Therefore, it strikes to some extent that a relatively low percentage of DentaVox respondents place the highest importance on air purity – only 0.76% of them have selected opening windows and 4.10% – air purification / disinfection as a top priority. In reality, 23% of respondents have seen dental staff opening windows during their last dental visit, and 25% of them report having spotted some sort of air purification system.

Floors

Even though wearing disposable shoe covers is compulsory in most dental clinics,

floor cleaning (if possible, after each patient) is essential for maintaining proper hygiene in the office. Respondents, however, attribute very low importance to

washing floors (1.30%). In reality, only 18% have seen dental staff washing floors during their last dental visit.

Signs of good hygiene in the dental office

How can you tell if a dental office keeps flawless hygiene? You cannot be fully sure about it except you witness the sanitization process with your own eyes. Upon entering the dental practice, 55% of DentaVox respondents tend to form their first impression by simply looking, and 19% of them smelling around. Others either checked the cleaning protocols, or asked / were informed by the dental staff about the last cleaning session.

Overall, the biggest part of respondents (41%) seem to judge the hygiene in a dental office by the state of the equipment / tools used during a dental appointment. The second most important hygiene indicator is the condition of the entire treatment room (29%) – compared to only 9% for the state of the surgery room. The state of the waiting room also plays a significant role in forming the general impression about hygiene, ranking third with 12%.

It comes as a surprise that the way the dental staff is dressed is not that significant for respondents, since only 4% of them have pointed it out. The state of the bathroom is also taken into account – 3.76% of people think that this is the best indicator for hygienic cleanliness in the dental office.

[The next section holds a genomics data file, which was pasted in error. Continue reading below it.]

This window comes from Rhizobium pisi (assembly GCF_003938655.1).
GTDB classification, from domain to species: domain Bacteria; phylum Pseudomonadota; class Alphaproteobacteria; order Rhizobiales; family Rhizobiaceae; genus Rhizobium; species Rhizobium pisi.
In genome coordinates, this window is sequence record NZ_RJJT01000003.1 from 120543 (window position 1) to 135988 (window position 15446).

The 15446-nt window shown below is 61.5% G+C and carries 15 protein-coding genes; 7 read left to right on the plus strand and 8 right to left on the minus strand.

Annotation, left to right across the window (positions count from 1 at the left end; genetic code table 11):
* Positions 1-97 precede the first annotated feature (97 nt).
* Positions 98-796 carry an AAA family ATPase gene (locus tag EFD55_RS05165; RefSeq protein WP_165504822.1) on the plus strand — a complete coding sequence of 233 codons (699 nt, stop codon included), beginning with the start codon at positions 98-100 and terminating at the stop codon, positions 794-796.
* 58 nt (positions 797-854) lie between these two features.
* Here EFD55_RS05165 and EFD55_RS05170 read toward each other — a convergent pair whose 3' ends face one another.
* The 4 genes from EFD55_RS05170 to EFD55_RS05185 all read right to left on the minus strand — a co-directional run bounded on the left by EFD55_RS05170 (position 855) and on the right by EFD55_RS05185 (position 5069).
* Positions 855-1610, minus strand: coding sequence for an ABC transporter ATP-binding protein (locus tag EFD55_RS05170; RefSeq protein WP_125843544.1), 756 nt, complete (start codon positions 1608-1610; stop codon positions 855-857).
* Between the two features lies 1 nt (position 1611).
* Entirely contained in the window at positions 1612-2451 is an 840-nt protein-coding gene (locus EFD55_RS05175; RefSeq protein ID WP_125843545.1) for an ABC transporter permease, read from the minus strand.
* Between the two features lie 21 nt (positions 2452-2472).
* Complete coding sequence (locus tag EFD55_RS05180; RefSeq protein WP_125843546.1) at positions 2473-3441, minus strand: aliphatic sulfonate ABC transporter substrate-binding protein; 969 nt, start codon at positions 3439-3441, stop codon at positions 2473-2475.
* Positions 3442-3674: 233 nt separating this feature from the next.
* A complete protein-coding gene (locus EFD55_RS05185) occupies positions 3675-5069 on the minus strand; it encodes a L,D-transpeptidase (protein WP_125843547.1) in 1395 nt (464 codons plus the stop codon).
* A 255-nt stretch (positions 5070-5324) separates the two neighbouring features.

Top 5 protective equipment dental staff should wear

In order to feel really safe in the hands of their dentist (and other dental pros), people who have taken the survey would like to see them wear: protective gloves (93%), face masks (88%), goggles (61%), disposable coats (46%) and shoe covers (39%). Caps (16%) and shields (15%) are obviously not considered essential must-haves.

Reality check: During their last dental visit, more than 90% of respondents share that their dentists wore gloves and masks, 62% – goggles, 46% – disposable coats, and 35% – shoe covers. Caps and shields were significantly more rarely part of their outfit, which is a serious lapse on the side of dentists, given their next-level protective power.

Theory & Practice

Amidst the COVID outbreak, dental offices around the world have received updated safety guidelines. They say that dental care can be provided safely even in pandemic times. Dentists and professional associations have lobbied that oral care is an essential service – hence people should not be deprived of access to it or refrain from it out of fear.

It all sounds good. In order to ensure this in practice, however, both dentists and patients should be consistent and mindful of hygiene, personal protection, and foremost – personal responsibility. Stay safe and healthy!